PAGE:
Overview of the Rural Transit Assistance Program
Program History and Mission
Since 1979, the U.S. Department of Transportation (U.S. DOT) has provided grants to states for transportation systems in communities with fewer than 50,000 people. The Rural Transit Assistance Program (RTAP) was initiated in 1987 by the Urban Mass Transportation Administration (UMTA) of U.S. DOT; UMTA was renamed the Federal Transit Administration (FTA) in 1991. The RTAP program is now funded by FTA. In Fiscal Year 2021, $14,265,993 in funding was allocated for the Section 5311(b)(3) Rural Transit Assistance Program (RTAP), with $2,139,899 (15% of the total amount) allocated for National RTAP and $12,126,094 (85%) allocated to State RTAP programs.
The mission of the RTAP program is to “make grants and contracts for transportation research, technical assistance, training, and related services in rural areas” (49 U.S. Code Section 5311 – Formula Grants for Rural Areas). Program objectives include promoting safe and effective delivery of public rural transportation services, improving the quality of information and offering technical assistance and training, disseminating training and technical assistance materials, providing peer-to-peer networks and connections, supporting the coordination of public, private, specialized and human service transportation, and maintaining the Rural National Transit Database. Exact wording can be found in Chapter IX of the 5311 Circular (FTA C 9040.1G).
The RTAP funds are awarded on a formula based on U.S. Census data regarding the size of the state’s rural area population. Table 9 of the FTA Apportionments Tables
shows the allocations for States and U.S. Territories for Rural Transportation Assistance Program Allocations. Additional funds left over are distributed via the rural area population formula. All RTAP funds are available for the fiscal year they are allocated plus the next two fiscal years.
The 5311 program falls under the umbrella of grant programs reauthorized under MAP-21 legislation (Moving Ahead for Progress in the 21st Century Act). The surface transportation reauthorization bill was signed in July of 2012 by President Obama. Under MAP-21 reauthorization, no changes were made to the RTAP program. For more information about MAP-21 and changes to other FTA programs, visit the FTA's MAP-21 page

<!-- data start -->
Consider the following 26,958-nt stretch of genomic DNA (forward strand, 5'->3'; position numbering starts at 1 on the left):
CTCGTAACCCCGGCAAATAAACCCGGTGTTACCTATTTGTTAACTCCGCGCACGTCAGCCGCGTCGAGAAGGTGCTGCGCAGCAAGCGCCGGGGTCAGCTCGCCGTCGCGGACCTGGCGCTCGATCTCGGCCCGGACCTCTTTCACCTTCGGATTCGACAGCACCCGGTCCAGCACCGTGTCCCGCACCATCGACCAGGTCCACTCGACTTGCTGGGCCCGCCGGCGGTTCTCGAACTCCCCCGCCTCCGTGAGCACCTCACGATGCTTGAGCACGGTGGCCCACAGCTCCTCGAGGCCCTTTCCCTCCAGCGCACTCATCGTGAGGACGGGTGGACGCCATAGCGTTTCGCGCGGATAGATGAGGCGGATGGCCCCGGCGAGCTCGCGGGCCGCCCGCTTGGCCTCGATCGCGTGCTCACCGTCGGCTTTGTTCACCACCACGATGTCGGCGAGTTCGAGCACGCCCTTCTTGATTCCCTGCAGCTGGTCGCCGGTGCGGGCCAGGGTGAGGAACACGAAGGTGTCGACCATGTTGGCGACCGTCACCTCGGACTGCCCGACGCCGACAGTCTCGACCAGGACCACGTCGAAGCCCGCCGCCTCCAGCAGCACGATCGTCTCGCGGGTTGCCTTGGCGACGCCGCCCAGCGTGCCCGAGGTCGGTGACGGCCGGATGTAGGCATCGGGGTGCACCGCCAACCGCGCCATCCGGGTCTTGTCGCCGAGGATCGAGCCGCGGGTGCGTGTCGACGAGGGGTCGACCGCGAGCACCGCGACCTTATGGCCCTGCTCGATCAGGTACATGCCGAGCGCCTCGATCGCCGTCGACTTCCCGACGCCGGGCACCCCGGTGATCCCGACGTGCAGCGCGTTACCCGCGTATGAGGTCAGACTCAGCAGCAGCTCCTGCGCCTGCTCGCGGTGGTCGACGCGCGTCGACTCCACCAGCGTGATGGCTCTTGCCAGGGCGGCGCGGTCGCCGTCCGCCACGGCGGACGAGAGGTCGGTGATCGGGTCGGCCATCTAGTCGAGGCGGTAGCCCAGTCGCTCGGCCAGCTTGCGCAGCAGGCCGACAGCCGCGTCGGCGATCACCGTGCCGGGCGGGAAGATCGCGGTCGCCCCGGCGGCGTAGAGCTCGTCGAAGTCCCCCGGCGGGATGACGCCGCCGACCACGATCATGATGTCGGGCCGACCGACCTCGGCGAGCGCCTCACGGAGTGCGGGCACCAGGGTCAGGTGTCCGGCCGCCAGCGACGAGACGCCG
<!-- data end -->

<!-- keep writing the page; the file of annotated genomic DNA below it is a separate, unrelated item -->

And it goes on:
, or view the FTA’s 5311 Program Fact Sheet
. On December 4th, 2015, the Fixing America's Surface Transportation (FAST) Act was signed into law, reauthorizing surface transit programs through Fiscal Year 2020, and then reauthorized through Fiscal Year 2021. Details about the FAST act are available from FTA
In the RTAP section of the 5311 Circular, FTA encourages states to pool funds within a region to support training activities or projects that would have a greater benefit for a wider target area. Types of activities that could be undertaken with pooled funds include regional workshops, training courses, development of technical assistance information, and peer-to-peer activities.
RTAP funds can be used for a variety of sanctioned activities and program components, including training, technical assistance, research and related support services. The purchase of equipment to support these is also allowed. The funds may also be used to cover a state’s membership in the American Association of State Highway and Transportation Officials (AASHTO) Multi-State Technical Assistance Program (MTAP). See page IX-1 of the 5311 Circular (page 90 of the PDF).
RTAP funds do NOT cover administrative expenses in relation to the program (agencies can use 5311 funds for this), and provision of food for training activities is allowable by some State DOTs, is not by others (this is up to the state). Transit agencies or other groups may provide food for training sessions for states that don't allow this expense.
Important Circulars and Guidelines
RTAP managers should be familiar with a range of FTA circulars, Federal Register notices, and guidance, including the following:
Also see the National RTAP Transit Manager’s Toolkit FTA Circulars page
Updated April 21, 2021